LA JOLLA, California (Reuters) - Winning again on the PGA Tour is well within the grasp of a healthy Tiger Woods, two of his peers agreed while warning that expectations should be kept in check.
Former world number one Luke Donald and twice Australian Open winner Aaron Baddeley are both bullish about Woods as the 14-times major champion prepares to play his first official tournament since a spinal fusion last April.
All eyes are on Woods at the Farmers Insurance Open starting at Torrey Pines on Thursday, and even his fellow professionals are curious to see how he performs after so long out of the competitive arena.
“There are always outliers in everything in sport, and Tiger’s certainly one of those in our sport,” Donald told Reuters on Tuesday.
“If he gets back in the winner’s circle after what he’s been through the last few years that would be a really good achievement … It’s certainly a possibility but he has to stay away from injuries.”
Donald, 40, is only two years Woods’ junior, and understands the limitations of the body as one moves toward middle age.
“You wake up and you’ve got to warm up a little bit more, stretch a little bit more, because your body doesn’t move quite as well,” said the Englishman, who unlike Woods has not had to deal with a serious back injury and multiple surgeries.
“He has some past injuries he probably has to be careful with. Other than that, the older you get your nerves probably aren’t quite as good as they were, but when you have so much to fall back on, so many memories as Tiger has, good memories, I think that helps physically and mentally.”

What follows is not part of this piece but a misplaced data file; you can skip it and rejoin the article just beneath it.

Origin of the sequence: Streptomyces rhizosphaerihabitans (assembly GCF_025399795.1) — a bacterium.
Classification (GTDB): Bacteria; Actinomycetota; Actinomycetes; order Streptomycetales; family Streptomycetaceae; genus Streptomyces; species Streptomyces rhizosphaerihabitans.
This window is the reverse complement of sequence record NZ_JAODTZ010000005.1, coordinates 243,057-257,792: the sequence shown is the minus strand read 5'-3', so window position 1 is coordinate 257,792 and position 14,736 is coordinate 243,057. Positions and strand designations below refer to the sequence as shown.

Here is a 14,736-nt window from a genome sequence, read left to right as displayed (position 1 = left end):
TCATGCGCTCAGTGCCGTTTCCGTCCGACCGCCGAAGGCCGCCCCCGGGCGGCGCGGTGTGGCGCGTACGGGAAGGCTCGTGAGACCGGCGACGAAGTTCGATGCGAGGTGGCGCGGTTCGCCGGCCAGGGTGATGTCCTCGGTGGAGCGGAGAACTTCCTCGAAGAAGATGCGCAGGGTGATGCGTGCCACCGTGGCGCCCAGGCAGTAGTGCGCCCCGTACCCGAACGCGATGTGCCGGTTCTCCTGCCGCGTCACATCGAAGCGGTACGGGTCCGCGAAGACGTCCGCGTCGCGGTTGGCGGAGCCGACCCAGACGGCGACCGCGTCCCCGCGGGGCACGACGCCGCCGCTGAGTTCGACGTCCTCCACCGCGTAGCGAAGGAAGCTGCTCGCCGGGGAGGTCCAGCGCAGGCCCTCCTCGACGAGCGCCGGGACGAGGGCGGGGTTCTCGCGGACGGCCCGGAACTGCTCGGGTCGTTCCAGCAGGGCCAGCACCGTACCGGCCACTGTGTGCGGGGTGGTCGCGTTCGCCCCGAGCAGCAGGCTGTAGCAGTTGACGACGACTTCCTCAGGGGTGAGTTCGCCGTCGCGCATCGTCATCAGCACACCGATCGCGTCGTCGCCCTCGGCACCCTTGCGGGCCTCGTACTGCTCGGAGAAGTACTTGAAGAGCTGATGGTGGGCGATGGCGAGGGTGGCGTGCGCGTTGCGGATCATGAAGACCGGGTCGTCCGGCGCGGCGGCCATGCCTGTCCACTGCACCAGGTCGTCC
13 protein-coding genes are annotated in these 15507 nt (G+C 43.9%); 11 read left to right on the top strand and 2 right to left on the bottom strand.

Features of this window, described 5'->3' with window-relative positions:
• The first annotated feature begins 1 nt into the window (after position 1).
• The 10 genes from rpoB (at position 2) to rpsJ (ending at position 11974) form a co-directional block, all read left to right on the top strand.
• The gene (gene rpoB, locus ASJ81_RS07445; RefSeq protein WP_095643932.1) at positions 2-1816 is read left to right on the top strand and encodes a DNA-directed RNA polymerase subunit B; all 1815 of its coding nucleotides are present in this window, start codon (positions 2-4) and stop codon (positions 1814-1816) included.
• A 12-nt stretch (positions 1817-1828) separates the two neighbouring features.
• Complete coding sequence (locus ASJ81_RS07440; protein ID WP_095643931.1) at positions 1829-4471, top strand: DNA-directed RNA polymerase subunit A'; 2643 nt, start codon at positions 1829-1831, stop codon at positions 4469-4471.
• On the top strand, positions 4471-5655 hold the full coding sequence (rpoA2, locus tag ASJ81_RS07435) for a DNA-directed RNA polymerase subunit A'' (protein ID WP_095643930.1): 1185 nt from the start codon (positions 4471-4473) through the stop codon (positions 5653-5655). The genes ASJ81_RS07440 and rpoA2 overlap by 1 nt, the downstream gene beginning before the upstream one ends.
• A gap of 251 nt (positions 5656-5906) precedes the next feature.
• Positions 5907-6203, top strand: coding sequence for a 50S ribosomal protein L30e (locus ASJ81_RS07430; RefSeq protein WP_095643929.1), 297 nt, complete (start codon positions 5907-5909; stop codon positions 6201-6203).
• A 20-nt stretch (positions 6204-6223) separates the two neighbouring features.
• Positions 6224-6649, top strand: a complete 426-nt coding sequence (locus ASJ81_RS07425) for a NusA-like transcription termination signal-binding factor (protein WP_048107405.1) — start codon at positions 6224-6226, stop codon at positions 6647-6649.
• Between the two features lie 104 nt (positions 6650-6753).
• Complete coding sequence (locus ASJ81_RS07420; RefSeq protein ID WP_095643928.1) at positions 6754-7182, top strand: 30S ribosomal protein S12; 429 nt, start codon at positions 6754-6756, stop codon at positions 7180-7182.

Baddeley, meanwhile, is even more upbeat about Woods’s prospects.
“If his body stays healthy I think he’ll win again for sure,” Baddeley said after a long session on the practice green.
“You can’t be that good of a golfer, and just lose it.
“It’s hard to expect him to be at the level he was at winning eight, nine times a year but I definitely think he’ll win again. There’s no reason he can’t win once a year. He doesn’t need to be that player (he was in his prime) to win once.
“Making Tour Championship (the top 30 players who qualify for the season-ending event) would be a pretty good goal, not having played a whole lot the past couple of years. I would call that a successful year.”
Baddeley observed, almost with a sense of awe, that what for most top players is a career-defining season was just par for the course for Woods, who 10 times was voted by his peers as PGA Tour Player of the Year.
“His record is ridiculous,” Baddeley said of Woods, whose record of 79 PGA Tour victories is second only to Sam Snead’s 82.
“Justin Thomas last year was impressive (winning five times) but Tiger had a Justin Thomas-like year every year.
“He had a career year and backed it up next year, and had another career year and backed it up, and had the same year again and did that for 10 years.”
Editing by Ed Osmond